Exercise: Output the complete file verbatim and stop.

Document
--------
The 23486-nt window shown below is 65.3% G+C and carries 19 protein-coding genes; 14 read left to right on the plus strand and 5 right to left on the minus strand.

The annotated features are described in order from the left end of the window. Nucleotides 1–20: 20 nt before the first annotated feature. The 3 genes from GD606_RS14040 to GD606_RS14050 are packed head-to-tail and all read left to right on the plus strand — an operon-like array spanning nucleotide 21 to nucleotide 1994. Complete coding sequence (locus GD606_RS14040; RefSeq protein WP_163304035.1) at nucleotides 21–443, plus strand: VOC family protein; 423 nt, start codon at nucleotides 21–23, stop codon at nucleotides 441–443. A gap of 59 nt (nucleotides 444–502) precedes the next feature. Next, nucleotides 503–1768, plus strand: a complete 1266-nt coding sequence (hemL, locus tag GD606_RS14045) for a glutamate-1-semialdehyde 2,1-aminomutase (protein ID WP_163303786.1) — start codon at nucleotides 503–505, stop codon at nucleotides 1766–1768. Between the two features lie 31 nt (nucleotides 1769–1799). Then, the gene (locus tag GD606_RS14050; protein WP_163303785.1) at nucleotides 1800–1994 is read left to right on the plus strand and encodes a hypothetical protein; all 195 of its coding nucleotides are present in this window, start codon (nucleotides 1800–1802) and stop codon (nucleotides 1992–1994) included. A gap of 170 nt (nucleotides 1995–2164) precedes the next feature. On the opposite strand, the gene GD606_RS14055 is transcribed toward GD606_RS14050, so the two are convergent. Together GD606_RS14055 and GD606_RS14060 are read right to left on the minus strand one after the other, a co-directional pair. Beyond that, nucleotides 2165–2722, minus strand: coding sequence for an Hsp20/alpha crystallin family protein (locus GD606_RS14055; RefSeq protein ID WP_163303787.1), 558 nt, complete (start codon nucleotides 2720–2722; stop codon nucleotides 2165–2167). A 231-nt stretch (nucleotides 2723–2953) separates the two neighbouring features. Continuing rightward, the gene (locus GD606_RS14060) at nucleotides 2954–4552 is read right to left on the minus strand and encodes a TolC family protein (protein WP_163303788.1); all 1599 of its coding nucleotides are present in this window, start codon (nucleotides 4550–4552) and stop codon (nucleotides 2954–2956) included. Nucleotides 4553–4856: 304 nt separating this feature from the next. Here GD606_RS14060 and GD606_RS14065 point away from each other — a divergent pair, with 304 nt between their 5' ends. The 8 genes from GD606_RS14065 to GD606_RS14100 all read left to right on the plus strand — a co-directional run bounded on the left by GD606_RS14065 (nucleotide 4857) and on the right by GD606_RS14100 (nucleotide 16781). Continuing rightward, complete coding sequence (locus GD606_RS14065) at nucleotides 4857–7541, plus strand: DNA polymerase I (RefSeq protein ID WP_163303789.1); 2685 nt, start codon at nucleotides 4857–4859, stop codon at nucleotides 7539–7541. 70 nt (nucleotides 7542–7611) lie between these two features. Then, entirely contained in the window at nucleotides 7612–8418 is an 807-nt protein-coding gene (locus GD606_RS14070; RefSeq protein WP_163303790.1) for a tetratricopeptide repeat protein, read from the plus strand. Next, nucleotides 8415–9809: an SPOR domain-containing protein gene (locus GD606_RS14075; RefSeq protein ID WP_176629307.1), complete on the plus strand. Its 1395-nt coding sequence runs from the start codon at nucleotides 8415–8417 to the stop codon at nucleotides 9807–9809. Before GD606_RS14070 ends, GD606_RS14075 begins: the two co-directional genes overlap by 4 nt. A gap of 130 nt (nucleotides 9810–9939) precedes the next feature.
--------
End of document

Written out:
The 23486-nt window shown below is 65.3% G+C and carries 19 protein-coding genes; 14 read left to right on the plus strand and 5 right to left on the minus strand.

The annotated features are described in order from the left end of the window. Nucleotides 1–20: 20 nt before the first annotated feature. The 3 genes from GD606_RS14040 to GD606_RS14050 are packed head-to-tail and all read left to right on the plus strand — an operon-like array spanning nucleotide 21 to nucleotide 1994. Complete coding sequence (locus GD606_RS14040; RefSeq protein WP_163304035.1) at nucleotides 21–443, plus strand: VOC family protein; 423 nt, start codon at nucleotides 21–23, stop codon at nucleotides 441–443. A gap of 59 nt (nucleotides 444–502) precedes the next feature. Next, nucleotides 503–1768, plus strand: a complete 1266-nt coding sequence (hemL, locus tag GD606_RS14045) for a glutamate-1-semialdehyde 2,1-aminomutase (protein ID WP_163303786.1) — start codon at nucleotides 503–505, stop codon at nucleotides 1766–1768. Between the two features lie 31 nt (nucleotides 1769–1799). Then, the gene (locus tag GD606_RS14050; protein WP_163303785.1) at nucleotides 1800–1994 is read left to right on the plus strand and encodes a hypothetical protein; all 195 of its coding nucleotides are present in this window, start codon (nucleotides 1800–1802) and stop codon (nucleotides 1992–1994) included. A gap of 170 nt (nucleotides 1995–2164) precedes the next feature. On the opposite strand, the gene GD606_RS14055 is transcribed toward GD606_RS14050, so the two are convergent. Together GD606_RS14055 and GD606_RS14060 are read right to left on the minus strand one after the other, a co-directional pair. Beyond that, nucleotides 2165–2722, minus strand: coding sequence for an Hsp20/alpha crystallin family protein (locus GD606_RS14055; RefSeq protein ID WP_163303787.1), 558 nt, complete (start codon nucleotides 2720–2722; stop codon nucleotides 2165–2167). A 231-nt stretch (nucleotides 2723–2953) separates the two neighbouring features. Continuing rightward, the gene (locus GD606_RS14060) at nucleotides 2954–4552 is read right to left on the minus strand and encodes a TolC family protein (protein WP_163303788.1); all 1599 of its coding nucleotides are present in this window, start codon (nucleotides 4550–4552) and stop codon (nucleotides 2954–2956) included. Nucleotides 4553–4856: 304 nt separating this feature from the next. Here GD606_RS14060 and GD606_RS14065 point away from each other — a divergent pair, with 304 nt between their 5' ends. The 8 genes from GD606_RS14065 to GD606_RS14100 all read left to right on the plus strand — a co-directional run bounded on the left by GD606_RS14065 (nucleotide 4857) and on the right by GD606_RS14100 (nucleotide 16781). Continuing rightward, complete coding sequence (locus GD606_RS14065) at nucleotides 4857–7541, plus strand: DNA polymerase I (RefSeq protein ID WP_163303789.1); 2685 nt, start codon at nucleotides 4857–4859, stop codon at nucleotides 7539–7541. 70 nt (nucleotides 7542–7611) lie between these two features. Then, entirely contained in the window at nucleotides 7612–8418 is an 807-nt protein-coding gene (locus GD606_RS14070; RefSeq protein WP_163303790.1) for a tetratricopeptide repeat protein, read from the plus strand. Next, nucleotides 8415–9809: an SPOR domain-containing protein gene (locus GD606_RS14075; RefSeq protein ID WP_176629307.1), complete on the plus strand. Its 1395-nt coding sequence runs from the start codon at nucleotides 8415–8417 to the stop codon at nucleotides 9807–9809. Before GD606_RS14070 ends, GD606_RS14075 begins: the two co-directional genes overlap by 4 nt. A gap of 130 nt (nucleotides 9810–9939) precedes the next feature.